Tom and Becky Everyman are the people who end up on juries. Tom and Becky Everyman look at circumstances like this one and wonder out loud about why Trayvon was out at night, what Trayvon was doing to arouse suspicion, why, if Trayvon was so innocent, would he start punching George Zimmerman. Why he would smoke marijuana and get suspended from school. Tom and Becky Everyman  know that Trayvon must have done something to make George uncomfortable. Tom and Becky Everyman have absolutely no problem with George stalking Trayvon for no reason. Tom and Becky Everyman think that it’s perfectly reasonable to assume that, since Black people had committed crimes in the neighborhood before, every Black person who entered the neighborhood must be committing some sort of crime. Tom and Becky Everyman doesn’t have a problem with Trayvon being just barely 17 because Tom and Becky Everyman already fear young black men that age. Tom and Becky Everyman tell themselves they aren’t racist. Tom and Becky Everyman don’t know enough Black or Brown people, so no one tells them otherwise.

6 Becky Everymans disregarded that Trayvon was a precious child. They decided that his preciousness had expired and had transformed into what everyone knows is the inevitable snarling, animalistic Black man within. The one who deserved to be followed, assaulted, and shot at point blank range.

6 Becky Everymans put open season signs on my sons’ backs.

The Martin Family has endured this saga with a grace and power that can only come from a place of true and powerful faith. They said from the beginning that all they wanted was a trial. Justice came in the form of an arrest and a trial. They got those two things, and they said that they were satisfied with that, and thus, I must take my cue from them. I told myself that I would accept whatever verdict that jury handed down, but I must tell you, it was a hard, impossible swallow.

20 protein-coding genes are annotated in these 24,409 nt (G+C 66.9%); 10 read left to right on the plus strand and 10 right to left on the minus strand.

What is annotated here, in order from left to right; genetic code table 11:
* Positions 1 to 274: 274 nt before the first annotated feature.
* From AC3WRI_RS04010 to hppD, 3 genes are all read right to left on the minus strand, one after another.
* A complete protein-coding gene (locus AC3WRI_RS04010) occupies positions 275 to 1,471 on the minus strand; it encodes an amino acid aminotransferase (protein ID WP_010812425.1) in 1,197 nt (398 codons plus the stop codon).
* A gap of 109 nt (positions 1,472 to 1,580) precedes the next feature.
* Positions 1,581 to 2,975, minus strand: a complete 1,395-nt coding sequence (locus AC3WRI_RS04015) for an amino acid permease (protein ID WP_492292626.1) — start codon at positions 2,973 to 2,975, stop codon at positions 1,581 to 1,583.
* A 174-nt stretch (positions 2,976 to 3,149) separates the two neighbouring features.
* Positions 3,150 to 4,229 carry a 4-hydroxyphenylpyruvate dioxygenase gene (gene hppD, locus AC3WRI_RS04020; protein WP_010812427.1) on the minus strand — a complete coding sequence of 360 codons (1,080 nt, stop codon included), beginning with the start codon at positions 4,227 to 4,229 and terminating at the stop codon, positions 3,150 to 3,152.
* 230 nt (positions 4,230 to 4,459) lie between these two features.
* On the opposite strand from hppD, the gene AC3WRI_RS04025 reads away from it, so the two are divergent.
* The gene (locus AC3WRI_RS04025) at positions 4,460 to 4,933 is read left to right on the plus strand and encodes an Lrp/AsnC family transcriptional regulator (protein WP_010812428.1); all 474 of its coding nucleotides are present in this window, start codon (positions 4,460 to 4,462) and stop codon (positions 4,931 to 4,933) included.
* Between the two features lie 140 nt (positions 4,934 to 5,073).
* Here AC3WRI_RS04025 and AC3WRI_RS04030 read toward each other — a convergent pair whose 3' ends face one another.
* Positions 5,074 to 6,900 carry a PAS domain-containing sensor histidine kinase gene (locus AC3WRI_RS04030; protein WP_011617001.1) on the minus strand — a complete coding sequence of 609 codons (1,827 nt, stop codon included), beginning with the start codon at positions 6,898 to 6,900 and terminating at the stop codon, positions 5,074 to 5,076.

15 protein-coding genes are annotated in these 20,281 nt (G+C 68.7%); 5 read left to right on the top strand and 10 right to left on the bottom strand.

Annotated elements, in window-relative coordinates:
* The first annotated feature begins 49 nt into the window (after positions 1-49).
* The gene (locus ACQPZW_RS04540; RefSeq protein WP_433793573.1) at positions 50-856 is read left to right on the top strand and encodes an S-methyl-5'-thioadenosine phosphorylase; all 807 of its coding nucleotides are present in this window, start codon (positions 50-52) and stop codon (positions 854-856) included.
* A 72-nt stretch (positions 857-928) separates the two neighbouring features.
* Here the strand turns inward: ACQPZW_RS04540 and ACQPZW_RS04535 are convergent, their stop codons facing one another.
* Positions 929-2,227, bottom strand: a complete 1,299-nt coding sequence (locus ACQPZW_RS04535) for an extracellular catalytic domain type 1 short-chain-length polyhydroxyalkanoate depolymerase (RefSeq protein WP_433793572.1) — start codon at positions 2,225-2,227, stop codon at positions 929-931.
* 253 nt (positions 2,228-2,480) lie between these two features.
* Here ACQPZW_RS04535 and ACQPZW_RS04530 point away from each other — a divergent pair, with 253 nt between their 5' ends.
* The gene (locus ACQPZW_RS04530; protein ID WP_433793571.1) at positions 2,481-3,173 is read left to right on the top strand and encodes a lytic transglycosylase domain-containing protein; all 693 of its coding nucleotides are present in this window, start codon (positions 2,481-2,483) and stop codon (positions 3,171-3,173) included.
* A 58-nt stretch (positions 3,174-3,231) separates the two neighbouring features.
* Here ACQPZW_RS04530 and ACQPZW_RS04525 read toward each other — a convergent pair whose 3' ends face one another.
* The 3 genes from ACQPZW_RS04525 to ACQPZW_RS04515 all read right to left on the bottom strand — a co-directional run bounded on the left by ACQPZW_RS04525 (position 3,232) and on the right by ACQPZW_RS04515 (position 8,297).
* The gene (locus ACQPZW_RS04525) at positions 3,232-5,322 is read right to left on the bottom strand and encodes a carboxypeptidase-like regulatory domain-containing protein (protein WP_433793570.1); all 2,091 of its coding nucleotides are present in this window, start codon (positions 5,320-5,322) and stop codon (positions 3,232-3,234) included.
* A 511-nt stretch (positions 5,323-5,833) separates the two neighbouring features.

My sons are precious today. They will be precious tomorrow. They are children who are loved, just as Trayvon was (is). My sons have infinite potential, so long as they are given as many opportunities as possible to reach it. My sons are being raised by two good people who believe in peace and justice, just as Trayvon’s parents did.

One day, my White husband and I will sit our sons down at a kitchen table. We’ll have to explain to them, calmly, how to behave around men, specifically White men, who are armed. We’ll have to explain to them that they’ll have to assume, in some cases and in some areas, that many of the White men that they may encounter may well have a concealed weapon. We’ll have to talk to them about how they dress and how they talk and the way they walk and where they should go and be at night sometimes. We’ll have to talk to them about softened faces and comforting smiles, hands that are always in sight, movements that are never alarming. My husband and I will have to explain to our sons that they can never assume that a police officer is an actual friendly ally. My husband and I will have to explain to them that men with firearms aren’t necessarily good guys at all.

6 Becky Everymans will be responsible for that conversation.

6 Becky Everymans put open season signs on my sons’ backs.